Lisa Su, AMD’s chief executive officer, has been sharing her thoughts on the company’s success, and believes that AMD will go from strength to strength in 2020.
Su indicated this – and a lot more besides – in an interview with VentureBeat following AMD’s strong Q3 financial results (which witnessed the highest quarterly revenue in almost 15 years).
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Answering a question about how AMD aims to stay competitive – particularly with Intel soon to launch new processors on several fronts – Su made the obvious move to highlight AMD’s incoming 3rd-gen Threadripper chips, as well as the imminent flagship Ryzen 9 3950X which is set to make a big entrance at the consumer high-end.
She then pointed to next-gen 7nm (Zen 2) mobile processors arriving in early 2020 to pep things up for laptops, and concluded that all this represented a “pretty strong portfolio”, before adding: “We’re well underway with Zen 3 as a follow-on, as well, for 2020 – lots of product activity. Even though 2019 was a big product year, I think 2020 will be an even larger product year for us.”
That isn’t just in terms of laptop and desktop Ryzen processors, but also Epyc CPUs which are truly worrying Intel in the data center arena, and of course in the console world where AMD is in both next-gen consoles from Microsoft and Sony (machines which are arriving in 2020).
And in the smartphone world, of course, we recently heard that Samsung may include AMD’s Radeon rDNA graphics in its phones in just two years’ time. Responding to a question about how this was an exciting opportunity, but whether it was an IP licensing opportunity, or an actual supplying the chips to Samsung opportunity, Su replied: “The way to think about it, we want Radeon graphics to be everywhere. Everywhere means in the data center, in gaming, in PCs, in consoles, as well as in mobile.”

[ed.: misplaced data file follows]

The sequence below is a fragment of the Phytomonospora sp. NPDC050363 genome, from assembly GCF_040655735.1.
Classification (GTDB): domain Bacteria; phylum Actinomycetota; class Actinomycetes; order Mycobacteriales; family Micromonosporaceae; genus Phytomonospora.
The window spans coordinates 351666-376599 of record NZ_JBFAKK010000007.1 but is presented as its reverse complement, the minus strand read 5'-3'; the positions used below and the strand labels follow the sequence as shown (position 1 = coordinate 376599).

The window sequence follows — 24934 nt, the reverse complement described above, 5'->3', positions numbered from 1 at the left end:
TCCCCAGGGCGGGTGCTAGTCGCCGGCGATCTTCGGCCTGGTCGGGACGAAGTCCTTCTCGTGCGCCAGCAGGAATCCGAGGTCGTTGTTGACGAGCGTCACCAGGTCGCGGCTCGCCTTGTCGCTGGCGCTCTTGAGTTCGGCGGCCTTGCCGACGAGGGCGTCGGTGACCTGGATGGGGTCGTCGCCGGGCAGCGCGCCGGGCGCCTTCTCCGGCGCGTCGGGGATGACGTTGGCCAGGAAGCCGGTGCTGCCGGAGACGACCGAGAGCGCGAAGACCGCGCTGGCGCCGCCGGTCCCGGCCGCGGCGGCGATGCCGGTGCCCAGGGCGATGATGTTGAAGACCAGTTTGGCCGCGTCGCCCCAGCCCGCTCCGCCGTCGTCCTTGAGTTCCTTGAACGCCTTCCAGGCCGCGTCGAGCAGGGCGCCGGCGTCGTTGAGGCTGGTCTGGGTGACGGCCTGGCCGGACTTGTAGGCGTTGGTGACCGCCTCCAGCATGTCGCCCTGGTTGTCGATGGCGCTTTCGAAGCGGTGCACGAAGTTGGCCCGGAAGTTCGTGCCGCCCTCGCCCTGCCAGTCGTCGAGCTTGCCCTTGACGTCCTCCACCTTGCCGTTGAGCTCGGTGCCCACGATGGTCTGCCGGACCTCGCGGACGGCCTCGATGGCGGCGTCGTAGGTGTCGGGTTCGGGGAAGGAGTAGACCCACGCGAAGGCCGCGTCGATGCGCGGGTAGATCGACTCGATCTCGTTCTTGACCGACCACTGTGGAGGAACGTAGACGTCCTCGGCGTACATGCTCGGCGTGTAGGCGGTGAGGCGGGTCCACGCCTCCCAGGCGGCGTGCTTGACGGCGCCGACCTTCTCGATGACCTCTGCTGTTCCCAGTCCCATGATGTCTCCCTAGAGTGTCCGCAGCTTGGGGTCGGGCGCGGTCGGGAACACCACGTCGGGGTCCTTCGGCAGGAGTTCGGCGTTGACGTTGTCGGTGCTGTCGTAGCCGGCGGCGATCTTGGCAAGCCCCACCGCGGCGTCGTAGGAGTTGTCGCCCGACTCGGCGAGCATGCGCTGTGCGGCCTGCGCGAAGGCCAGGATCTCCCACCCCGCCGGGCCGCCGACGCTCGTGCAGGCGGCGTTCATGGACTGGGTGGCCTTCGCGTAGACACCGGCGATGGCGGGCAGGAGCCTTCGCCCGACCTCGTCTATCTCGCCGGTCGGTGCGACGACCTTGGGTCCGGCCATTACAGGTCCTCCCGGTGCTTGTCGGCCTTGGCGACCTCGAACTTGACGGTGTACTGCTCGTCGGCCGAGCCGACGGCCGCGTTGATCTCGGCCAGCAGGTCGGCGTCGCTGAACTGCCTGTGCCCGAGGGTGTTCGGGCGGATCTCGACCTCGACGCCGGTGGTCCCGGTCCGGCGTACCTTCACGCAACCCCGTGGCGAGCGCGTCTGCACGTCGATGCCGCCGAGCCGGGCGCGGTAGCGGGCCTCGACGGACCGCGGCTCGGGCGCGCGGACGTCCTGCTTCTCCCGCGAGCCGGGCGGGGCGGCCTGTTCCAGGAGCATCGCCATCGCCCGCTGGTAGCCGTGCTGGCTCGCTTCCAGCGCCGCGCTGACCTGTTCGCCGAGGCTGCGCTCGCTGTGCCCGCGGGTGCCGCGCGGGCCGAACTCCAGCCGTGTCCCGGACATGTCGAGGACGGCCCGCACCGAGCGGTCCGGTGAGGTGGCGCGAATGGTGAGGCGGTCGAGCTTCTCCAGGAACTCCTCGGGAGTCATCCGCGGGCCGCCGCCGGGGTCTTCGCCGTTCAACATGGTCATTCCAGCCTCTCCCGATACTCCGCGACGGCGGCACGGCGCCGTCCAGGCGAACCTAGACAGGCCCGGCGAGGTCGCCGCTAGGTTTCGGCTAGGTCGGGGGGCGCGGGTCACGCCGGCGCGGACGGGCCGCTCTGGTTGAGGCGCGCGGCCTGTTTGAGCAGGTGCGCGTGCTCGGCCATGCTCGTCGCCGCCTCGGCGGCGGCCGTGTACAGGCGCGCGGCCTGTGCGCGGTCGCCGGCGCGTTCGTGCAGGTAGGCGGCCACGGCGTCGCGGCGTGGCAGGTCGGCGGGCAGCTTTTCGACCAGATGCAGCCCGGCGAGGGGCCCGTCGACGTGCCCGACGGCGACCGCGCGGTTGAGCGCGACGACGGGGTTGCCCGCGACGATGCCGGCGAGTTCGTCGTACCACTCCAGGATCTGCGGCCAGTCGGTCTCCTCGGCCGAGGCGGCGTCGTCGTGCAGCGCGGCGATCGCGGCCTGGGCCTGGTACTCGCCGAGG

And indeed it looks very much like this is going to be the case as we move forward into 2020 (and probably 2021 on the smartphone front). As to whether the Samsung partnership is just a licensing opportunity, Su noted that “it’s both a licensing opportunity, as well as a development opportunity, where we’re jointly optimizing our Radeon graphics for lower-power applications”.
Naturally, you’d expect the CEO of any company to big up the prospects of their firm looking forward, but it’s difficult to argue against AMD making further strides in all these various hardware arenas.
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Darren is a freelancer writing news and features for TechRadar (and occasionally T3) across a broad range of computing topics including CPUs, GPUs, various other hardware, VPNs, antivirus and more. He has written about tech for the best part of three decades, and writes books in his spare time (his debut novel - 'I Know What You Did Last Supper' - was published by Hachette UK in 2013).